It is therefore an object of the invention to provide an accumulating conveyor of the rotor type requiring no slip clutches. It is another object to provide a conveyor for camshafts having no contact with machine surfaces of the camshafts. It is also an object to provide an accumulating conveyor which can readily be top loaded at various places along its length.

The invention is carried out by a transfer apparatus for moving shaft-like parts from one station to another comprising: frame supporting a linear array of horizontal parallel shafts, each shaft mounted for rotation about its axis; drive means coupled to the shafts for continuously driving the shafts for uninterrupted rotation; each shaft carrying a pair of spaced discs mounted for rotation with the respective shaft, the discs of each shaft overlapping and axially spaced from the discs of adjacent shafts; each pair of discs having aligned notches for receiving a part and carrying the part in the direction of disc rotation to a transfer station; and gate means responsive to the presence of a first part engaged by a pair of discs for preventing the movement of a second part into the notches of a pair of discs already engaging the first part.

BRIEF DESCRIPTION OF THE DRAWINGS

The above and other advantages of the invention will become more apparent from the following description taken in conjunction with the accompanying drawings wherein like references refer to like parts and wherein:

FIGS. 1 and 2 are front and side elevations, respectively, of a conveyor according to the invention,

FIG. 3 is a partial isometric view of the conveyor of FIGS. 1 and 2, and

FIGS. 4 and 5 are schematic views of conveyor rotors illustrating part transfer progression.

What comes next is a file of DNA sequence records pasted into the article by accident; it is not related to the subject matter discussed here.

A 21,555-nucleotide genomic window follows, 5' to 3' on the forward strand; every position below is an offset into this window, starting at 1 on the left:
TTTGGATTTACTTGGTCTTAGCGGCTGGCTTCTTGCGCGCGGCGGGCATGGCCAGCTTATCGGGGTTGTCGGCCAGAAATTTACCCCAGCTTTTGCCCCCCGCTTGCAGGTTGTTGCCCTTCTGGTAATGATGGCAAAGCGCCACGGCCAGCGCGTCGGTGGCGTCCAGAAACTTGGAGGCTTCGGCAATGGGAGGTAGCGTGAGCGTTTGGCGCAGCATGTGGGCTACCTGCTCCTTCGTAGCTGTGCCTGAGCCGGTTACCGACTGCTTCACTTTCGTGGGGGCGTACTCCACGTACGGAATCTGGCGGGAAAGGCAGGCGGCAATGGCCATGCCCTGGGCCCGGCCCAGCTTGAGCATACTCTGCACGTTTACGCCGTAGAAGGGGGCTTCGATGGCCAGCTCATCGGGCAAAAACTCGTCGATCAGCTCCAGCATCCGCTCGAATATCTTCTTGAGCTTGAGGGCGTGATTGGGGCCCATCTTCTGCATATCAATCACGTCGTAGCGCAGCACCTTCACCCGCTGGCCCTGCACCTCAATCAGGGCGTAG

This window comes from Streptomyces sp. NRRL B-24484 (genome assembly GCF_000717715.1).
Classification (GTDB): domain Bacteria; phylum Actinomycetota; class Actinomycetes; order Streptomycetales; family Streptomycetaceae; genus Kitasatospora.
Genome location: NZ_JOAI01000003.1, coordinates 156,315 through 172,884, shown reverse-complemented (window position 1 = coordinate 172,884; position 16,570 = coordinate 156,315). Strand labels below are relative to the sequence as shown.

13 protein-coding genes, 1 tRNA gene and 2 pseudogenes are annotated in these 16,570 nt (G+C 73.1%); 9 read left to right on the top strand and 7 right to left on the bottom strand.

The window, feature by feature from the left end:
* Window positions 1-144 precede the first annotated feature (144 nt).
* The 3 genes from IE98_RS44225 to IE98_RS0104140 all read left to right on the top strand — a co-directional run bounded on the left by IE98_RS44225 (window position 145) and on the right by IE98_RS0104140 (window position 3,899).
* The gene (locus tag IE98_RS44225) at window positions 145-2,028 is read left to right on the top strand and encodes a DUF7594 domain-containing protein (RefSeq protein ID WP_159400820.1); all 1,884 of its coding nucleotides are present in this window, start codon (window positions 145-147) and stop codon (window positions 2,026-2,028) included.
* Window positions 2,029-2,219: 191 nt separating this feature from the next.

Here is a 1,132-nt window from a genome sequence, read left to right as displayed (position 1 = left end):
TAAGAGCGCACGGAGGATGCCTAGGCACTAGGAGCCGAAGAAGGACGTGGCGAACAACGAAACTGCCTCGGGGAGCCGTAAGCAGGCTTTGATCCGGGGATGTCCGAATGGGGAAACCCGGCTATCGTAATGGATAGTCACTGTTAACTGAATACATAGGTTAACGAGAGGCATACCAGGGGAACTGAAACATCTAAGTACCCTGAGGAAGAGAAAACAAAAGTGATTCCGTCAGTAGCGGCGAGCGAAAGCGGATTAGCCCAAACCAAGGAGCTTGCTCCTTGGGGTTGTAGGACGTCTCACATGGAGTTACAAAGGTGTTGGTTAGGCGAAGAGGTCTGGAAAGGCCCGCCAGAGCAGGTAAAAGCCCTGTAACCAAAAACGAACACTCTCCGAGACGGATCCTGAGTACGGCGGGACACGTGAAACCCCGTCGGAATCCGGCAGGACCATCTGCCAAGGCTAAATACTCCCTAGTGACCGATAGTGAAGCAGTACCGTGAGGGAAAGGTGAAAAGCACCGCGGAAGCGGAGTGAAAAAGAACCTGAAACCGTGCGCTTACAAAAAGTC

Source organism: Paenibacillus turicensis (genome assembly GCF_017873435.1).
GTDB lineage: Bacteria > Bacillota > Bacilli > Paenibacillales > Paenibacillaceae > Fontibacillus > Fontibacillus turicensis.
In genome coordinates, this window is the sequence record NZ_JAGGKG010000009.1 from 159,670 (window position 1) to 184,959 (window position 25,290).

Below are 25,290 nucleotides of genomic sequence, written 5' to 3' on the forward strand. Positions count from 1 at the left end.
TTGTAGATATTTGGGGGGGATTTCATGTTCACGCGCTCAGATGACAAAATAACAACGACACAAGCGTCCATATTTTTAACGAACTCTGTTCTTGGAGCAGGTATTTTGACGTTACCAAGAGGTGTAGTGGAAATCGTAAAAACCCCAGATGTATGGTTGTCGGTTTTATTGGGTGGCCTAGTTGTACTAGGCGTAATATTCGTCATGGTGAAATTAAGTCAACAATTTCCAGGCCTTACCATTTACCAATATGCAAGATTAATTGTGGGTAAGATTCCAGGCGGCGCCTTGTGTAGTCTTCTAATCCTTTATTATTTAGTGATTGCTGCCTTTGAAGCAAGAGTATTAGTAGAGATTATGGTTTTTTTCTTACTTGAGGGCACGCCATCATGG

DESCRIPTION OF THE INVENTION

The ensuing description is directed to a conveyor which was designed specifically for transfer of camshafts between machining stations, however it has wide application to other elongated parts which resemble shafts. In addition, the conveyor may carry parts through an operation station rather than only to an operating station. For example, since the parts are constantly rotating, the conveyor is ideally suited to a washing operation with a vertical spray of cleansing fluid scrubbing all areas of the parts.

Referring to FIGS. 1, 2 and 3, a conveyor 10 has a frame 12 comprising side rails 14 mounted on a machine base 16. Pillow block bearings 18 on the side rails support opposite ends of a plurality of parallel shafts 20 which are spaced along the rails. Each shaft 20 is the basis of a rotor 22 which includes a pair of spaced discs 24 keyed to the shaft 20 for rotation therewith, a pair of spaced gates 26 which are journaled on the shaft 20 for free rotation thereon, and an end sprocket 28 fixed to the shaft for positive continuous shaft rotation by a chain drive 30. The chain drive 30 includes a drive sprocket 32 coupled to a motor 34 (FIG. 3) through a gear reducer 35.